Are Your Business Associates Secure?

The more convenient IT has made work for you in the healthcare sector, the more of a target you’ve become for cybercriminals.

In other words, the easier it is for you to access Protected Health Information (PHI), the easier it is for cybercriminals to do so as well.

FireEye researchers have noticed a rise in targeted attacks against healthcare organizations that house large amounts of valuable patient data. This is opposed to the conventional “wide-net” approach to cybercrime attacks, which are more opportunistic, targeting as many organizations as possible and hoping for the best.

These hackers are using credential theft malware, ransomware, extortion campaigns, and cryptomining to execute these attacks. Over the past two years, many databases associated with healthcare have been put up for sale on the dark web, as well as the sale of access to healthcare systems in these markets.

But that’s just from direct attacks – what about cybercriminals that go after your business associates?

4 Examples Of Business Associate Vulnerabilities

  1. Ransomware Hits Hundreds Of Dental Practices
    Near the end of last month, hundreds of dental practices across the US were infected with malware. Over the course of the weekend, hackers penetrated the target systems, and by the time dental staffs came in for work Monday morning, their patient data was inaccessible.Instead of targeting the dental practices directly, hackers went after a digital “bottleneck” of sorts – the developers of software that so many practices use, DDS Safe. This medical record retention and backup solution is meant to help practices manage their patient data, but the hackers turned it against them.

    The developers (The Digital Dental Records and PerCSoft) were the ones forced to pay the ransom, with their many dental clients putting pressure on them to restore their access to data. As is always the case, paying the ransom didn’t immediately solve the problem – the recovery process has been long and tedious.

  2. Northwood Email Compromised
    This medical equipment benefits administrator had their employee email breached this past summer, affecting more than 15,000 patient records. The cybercriminal in question had access to the data for at least three days, calling into question how much of it may have been compromised.
  3. Cancer Treatment Centers of American Email Hack
    A cybercriminal gained access to this organization’s data for 11 days – and this is the third time CTCA has been breached. In this instance, at least 4,000 patient records were compromised.
  4. American Medical Collection Agency Hacked For 8 Months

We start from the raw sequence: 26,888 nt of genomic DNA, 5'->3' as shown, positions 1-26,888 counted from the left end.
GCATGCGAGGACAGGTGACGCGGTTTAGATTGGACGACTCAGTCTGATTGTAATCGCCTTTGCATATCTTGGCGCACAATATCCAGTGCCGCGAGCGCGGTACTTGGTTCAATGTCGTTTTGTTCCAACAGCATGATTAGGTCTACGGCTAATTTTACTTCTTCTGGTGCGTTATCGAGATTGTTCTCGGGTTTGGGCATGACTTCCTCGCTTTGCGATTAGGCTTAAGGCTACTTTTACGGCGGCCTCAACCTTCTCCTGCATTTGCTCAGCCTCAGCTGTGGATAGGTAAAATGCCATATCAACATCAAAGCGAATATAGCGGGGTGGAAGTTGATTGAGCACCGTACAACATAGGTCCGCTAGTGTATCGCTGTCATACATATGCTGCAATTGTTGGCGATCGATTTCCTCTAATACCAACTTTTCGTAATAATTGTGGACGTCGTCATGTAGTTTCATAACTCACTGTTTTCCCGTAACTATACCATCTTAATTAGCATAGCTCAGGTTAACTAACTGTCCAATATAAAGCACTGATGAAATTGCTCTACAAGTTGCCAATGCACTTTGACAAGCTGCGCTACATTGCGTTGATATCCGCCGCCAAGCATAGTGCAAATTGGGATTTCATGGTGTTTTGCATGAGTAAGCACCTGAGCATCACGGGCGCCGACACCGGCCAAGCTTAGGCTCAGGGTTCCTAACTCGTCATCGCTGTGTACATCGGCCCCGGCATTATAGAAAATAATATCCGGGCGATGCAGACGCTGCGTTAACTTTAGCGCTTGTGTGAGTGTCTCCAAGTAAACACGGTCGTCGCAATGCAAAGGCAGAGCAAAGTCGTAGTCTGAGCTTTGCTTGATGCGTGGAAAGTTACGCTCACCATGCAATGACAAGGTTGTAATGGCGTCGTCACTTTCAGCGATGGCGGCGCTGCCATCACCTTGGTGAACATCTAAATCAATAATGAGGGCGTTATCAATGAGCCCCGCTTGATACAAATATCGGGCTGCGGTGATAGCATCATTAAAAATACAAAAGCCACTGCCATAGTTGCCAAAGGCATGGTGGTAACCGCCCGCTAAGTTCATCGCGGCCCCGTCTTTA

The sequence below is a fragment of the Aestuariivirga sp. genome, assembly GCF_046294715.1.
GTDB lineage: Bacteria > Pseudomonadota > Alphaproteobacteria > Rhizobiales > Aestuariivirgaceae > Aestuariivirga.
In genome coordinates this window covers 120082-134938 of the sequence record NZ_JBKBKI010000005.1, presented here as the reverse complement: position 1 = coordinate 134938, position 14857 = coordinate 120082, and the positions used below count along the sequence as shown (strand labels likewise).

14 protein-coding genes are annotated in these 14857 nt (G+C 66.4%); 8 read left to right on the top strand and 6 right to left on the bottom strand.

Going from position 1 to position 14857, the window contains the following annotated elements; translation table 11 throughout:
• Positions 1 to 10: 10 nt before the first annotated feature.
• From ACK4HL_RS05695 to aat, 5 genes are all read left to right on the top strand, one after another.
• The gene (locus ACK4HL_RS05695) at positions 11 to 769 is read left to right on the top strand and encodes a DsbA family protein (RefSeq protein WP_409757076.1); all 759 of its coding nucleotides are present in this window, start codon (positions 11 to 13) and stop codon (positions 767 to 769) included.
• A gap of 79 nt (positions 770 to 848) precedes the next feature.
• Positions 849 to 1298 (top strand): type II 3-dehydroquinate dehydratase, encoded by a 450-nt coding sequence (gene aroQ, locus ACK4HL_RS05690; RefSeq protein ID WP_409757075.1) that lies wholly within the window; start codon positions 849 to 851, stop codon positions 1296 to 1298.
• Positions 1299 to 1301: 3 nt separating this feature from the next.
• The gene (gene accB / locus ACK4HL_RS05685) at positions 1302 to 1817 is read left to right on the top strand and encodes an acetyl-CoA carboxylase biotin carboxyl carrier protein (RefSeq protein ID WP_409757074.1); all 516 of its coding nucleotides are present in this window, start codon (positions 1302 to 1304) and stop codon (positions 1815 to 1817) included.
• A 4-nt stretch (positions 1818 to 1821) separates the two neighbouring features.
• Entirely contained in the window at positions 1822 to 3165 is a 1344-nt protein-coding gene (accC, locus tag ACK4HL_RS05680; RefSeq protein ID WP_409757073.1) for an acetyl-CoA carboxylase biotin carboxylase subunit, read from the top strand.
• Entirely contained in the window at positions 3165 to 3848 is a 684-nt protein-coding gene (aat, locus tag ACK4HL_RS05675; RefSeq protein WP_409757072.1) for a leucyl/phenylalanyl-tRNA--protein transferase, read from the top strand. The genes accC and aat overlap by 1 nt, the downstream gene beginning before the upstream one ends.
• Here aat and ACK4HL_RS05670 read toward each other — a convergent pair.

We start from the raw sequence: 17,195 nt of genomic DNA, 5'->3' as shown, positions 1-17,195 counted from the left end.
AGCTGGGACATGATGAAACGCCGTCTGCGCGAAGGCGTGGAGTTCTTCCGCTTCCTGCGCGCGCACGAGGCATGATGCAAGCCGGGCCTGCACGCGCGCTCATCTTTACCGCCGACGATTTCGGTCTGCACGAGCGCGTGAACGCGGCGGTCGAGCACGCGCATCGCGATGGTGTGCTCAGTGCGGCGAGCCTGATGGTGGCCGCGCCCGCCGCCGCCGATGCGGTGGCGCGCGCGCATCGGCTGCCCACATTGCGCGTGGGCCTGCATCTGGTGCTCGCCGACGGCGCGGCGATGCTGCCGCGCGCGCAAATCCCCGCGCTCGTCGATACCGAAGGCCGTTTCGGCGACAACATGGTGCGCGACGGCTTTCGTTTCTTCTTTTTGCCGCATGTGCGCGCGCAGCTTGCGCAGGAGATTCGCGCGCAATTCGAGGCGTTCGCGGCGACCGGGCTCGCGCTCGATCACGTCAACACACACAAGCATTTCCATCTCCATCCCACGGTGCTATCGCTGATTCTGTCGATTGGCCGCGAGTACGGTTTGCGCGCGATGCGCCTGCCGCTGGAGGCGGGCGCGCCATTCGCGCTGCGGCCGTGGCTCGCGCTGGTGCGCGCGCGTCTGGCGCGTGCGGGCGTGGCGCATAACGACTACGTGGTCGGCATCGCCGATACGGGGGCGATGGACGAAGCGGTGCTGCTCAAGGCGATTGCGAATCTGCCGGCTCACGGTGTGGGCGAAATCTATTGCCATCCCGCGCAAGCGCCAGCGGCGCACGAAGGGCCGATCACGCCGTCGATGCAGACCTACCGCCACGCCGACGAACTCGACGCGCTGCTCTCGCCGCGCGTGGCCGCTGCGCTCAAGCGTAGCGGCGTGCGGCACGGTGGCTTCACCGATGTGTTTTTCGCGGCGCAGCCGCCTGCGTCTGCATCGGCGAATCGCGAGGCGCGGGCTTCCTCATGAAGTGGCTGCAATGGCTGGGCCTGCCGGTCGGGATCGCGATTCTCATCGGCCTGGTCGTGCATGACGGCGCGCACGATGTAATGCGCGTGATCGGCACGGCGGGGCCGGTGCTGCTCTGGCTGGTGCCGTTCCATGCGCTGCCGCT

More than 25 million patients’ information was exposed over the course of an eight-month hack.

The Importance Of Business Associate Agreements

All of these examples go to show how necessary it is to confirm your supply chain’s cybersecurity, in addition to your own. No matter how much you may have invested in your security and compliance, it won’t amount to anything if your business associates aren’t doing the same.

That’s why you need Business Associate Agreements (BAAs).

Your BAA should require a Business Associate to:

  • Have appropriate safeguards in place and take any necessary steps to comply with the provisions of the Security Rule where applicable to your circumstances
  • Have a process in place to notify you of any unauthorized use or disclosure of PHI that the Business Associate becomes aware of, including breaches of unsecured PHI and security incidents
  • Take steps to ensure that any subcontractors employed by the Business Associate to receive, maintain, create, or transmit PHI on the Business Associate’s behalf are in agreement with and will be held to the same restrictions and conditions as the Business Associate
  • Provide ready availability of PHI to individuals with certain rights (access, amendment, accounting, etc.)
  • Have their internal practices and records relating to the use and disclosure of any and all PHI made available to the Secretary of the Department of Health and Human Services (HHS) for the purpose of determining your practice’s HIPAA compliance
  • Agree to clear terms regarding the return or destruction of all PHI if the BAA is terminated. If PHI cannot be returned or destroyed for any reason, the Business Associate must agree to extend the protections offered by the BAA and limit any further uses and disclosures of the PHI in question

Don’t make the mistake of assuming your healthcare organization is low-profile enough to avoid a cybercriminal’s crosshairs. Even if you are (and again, you aren’t), your business associates probably aren’t.

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